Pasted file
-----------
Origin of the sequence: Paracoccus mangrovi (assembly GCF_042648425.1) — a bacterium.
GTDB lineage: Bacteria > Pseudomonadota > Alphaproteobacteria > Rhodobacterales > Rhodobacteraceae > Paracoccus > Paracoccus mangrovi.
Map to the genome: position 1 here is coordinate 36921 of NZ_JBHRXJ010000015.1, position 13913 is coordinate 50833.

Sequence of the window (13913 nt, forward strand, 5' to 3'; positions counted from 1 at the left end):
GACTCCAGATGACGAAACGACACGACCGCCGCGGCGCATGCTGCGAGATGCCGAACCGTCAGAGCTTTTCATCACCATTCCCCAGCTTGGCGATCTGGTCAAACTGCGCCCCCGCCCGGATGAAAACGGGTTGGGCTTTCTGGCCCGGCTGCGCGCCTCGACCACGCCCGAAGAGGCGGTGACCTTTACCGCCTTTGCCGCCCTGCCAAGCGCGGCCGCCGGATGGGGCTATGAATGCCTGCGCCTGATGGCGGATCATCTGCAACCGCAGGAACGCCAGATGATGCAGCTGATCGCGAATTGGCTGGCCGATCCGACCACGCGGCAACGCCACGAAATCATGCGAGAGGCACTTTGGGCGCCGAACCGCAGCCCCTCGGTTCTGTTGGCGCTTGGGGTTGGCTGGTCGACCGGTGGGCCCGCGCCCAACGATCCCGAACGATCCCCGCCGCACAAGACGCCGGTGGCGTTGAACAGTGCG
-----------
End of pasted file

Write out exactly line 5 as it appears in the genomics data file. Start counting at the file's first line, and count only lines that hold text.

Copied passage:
GACTCCAGATGACGAAACGACACGACCGCCGCGGCGCATGCTGCGAGATGCCGAACCGTCAGAGCTTTTCATCACCATTCCCCAGCTTGGCGATCTGGTCAAACTGCGCCCCCGCCCGGATGAAAACGGGTTGGGCTTTCTGGCCCGGCTGCGCGCCTCGACCACGCCCGAAGAGGCGGTGACCTTTACCGCCTTTGCCGCCCTGCCAAGCGCGGCCGCCGGATGGGGCTATGAATGCCTGCGCCTGATGGCGGATCATCTGCAACCGCAGGAACGCCAGATGATGCAGCTGATCGCGAATTGGCTGGCCGATCCGACCACGCGGCAACGCCACGAAATCATGCGAGAGGCACTTTGGGCGCCGAACCGCAGCCCCTCGGTTCTGTTGGCGCTTGGGGTTGGCTGGTCGACCGGTGGGCCCGCGCCCAACGATCCCGAACGATCCCCGCCGCACAAGACGCCGGTGGCGTTGAACAGTGCG